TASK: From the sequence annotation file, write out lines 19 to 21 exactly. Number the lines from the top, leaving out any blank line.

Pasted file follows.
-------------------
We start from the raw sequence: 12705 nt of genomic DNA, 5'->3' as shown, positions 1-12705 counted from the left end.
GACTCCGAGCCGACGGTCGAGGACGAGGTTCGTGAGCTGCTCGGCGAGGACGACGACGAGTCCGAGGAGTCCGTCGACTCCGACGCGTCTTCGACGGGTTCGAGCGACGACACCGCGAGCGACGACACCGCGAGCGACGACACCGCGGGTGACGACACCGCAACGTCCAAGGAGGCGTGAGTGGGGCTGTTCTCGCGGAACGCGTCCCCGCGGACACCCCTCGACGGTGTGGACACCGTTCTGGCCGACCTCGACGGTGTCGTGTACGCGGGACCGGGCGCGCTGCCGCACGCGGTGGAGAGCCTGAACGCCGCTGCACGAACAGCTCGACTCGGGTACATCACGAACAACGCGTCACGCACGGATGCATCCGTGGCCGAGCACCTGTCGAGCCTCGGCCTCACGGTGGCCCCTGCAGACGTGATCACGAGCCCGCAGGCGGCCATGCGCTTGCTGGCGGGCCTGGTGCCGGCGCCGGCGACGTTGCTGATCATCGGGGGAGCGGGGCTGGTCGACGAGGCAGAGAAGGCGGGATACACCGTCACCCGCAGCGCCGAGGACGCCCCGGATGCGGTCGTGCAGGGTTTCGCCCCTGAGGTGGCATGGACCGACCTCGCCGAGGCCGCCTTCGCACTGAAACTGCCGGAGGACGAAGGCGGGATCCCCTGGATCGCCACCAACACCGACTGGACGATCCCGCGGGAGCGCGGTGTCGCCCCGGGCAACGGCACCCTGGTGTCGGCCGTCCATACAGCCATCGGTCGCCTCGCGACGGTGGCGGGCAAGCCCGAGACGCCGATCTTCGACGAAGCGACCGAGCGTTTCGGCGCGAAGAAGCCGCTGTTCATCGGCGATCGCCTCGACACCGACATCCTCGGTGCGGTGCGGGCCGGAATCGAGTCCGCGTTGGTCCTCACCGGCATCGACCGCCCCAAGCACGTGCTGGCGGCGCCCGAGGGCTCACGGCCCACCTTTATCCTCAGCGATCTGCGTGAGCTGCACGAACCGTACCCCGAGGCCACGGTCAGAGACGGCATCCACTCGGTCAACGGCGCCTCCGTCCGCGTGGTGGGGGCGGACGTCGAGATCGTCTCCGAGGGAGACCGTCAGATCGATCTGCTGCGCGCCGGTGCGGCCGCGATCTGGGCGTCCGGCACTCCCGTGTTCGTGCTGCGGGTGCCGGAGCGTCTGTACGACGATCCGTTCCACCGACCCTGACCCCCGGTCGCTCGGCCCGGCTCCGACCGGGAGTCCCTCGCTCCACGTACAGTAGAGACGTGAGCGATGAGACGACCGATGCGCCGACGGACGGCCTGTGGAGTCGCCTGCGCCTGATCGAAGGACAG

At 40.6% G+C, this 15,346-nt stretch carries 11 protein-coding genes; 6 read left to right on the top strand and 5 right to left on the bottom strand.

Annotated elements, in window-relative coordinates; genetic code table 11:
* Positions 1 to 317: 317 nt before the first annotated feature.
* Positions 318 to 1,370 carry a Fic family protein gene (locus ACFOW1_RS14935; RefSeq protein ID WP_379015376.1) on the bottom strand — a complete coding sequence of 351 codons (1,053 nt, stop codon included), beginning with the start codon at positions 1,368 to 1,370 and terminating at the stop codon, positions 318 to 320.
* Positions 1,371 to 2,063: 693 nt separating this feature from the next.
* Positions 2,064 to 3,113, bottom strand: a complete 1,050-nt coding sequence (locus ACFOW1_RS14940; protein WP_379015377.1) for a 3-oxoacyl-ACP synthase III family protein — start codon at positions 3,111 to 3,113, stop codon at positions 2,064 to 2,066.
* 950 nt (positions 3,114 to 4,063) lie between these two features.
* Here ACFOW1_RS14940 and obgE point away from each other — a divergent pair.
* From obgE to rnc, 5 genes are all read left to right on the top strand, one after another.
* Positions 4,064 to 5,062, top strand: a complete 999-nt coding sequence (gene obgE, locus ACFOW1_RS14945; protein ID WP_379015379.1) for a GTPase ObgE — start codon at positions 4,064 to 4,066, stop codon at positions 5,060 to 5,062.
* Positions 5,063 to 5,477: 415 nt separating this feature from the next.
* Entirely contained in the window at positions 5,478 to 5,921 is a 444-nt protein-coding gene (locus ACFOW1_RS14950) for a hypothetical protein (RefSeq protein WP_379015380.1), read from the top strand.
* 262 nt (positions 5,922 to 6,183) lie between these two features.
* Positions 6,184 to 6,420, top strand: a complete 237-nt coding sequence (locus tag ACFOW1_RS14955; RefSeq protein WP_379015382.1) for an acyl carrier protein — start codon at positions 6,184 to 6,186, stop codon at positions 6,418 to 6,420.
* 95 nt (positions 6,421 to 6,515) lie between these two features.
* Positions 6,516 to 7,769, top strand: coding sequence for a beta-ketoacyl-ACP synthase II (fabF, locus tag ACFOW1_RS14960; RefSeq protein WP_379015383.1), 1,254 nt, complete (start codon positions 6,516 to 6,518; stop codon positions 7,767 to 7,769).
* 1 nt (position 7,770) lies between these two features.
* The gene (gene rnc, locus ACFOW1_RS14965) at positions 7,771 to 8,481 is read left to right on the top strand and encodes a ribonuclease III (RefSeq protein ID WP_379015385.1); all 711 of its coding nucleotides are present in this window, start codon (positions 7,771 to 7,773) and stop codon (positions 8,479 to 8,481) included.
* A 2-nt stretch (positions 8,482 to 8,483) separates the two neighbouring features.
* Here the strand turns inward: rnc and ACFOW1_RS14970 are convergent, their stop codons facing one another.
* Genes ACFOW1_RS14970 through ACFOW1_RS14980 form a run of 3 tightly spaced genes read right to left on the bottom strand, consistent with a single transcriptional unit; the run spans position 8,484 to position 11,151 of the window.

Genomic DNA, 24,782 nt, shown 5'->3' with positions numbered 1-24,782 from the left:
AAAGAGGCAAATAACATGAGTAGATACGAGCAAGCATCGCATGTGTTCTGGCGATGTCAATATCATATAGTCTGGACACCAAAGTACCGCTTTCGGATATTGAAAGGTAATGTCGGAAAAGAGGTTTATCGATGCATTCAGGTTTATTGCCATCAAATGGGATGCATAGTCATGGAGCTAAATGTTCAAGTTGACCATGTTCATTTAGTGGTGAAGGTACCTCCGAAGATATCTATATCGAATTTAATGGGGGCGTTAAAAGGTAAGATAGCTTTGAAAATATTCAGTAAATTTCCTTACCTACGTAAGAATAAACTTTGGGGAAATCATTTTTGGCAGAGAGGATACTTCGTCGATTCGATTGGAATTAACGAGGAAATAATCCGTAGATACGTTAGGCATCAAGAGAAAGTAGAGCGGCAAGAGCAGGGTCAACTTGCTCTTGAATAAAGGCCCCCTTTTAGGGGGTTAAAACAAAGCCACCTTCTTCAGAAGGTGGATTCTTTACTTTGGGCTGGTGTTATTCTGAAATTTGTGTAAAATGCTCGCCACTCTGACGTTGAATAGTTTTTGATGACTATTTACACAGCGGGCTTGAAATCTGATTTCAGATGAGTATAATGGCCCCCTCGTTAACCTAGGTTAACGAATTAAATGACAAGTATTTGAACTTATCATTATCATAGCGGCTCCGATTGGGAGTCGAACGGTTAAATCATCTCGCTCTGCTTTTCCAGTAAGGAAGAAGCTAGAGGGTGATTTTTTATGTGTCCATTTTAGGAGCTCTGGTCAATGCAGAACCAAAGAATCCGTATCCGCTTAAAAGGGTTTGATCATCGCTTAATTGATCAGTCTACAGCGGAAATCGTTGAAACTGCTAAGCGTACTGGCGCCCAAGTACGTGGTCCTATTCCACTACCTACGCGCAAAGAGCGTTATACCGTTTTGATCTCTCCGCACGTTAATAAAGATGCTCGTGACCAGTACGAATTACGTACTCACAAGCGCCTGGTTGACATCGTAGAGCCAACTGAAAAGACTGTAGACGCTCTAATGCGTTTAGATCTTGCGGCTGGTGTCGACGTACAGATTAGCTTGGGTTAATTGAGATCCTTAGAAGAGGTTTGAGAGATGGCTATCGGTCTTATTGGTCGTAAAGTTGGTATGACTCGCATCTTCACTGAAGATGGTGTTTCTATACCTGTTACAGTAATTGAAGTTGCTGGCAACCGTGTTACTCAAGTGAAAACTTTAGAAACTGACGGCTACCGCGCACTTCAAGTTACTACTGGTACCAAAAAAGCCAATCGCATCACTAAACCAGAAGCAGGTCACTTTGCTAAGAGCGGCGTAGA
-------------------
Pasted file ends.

* 1 nt (position 7,770) lies between these two features.
* The gene (gene rnc, locus ACFOW1_RS14965) at positions 7,771 to 8,481 is read left to right on the top strand and encodes a ribonuclease III (RefSeq protein ID WP_379015385.1); all 711 of its coding nucleotides are present in this window, start codon (positions 7,771 to 7,773) and stop codon (positions 8,479 to 8,481) included.
* A 2-nt stretch (positions 8,482 to 8,483) separates the two neighbouring features.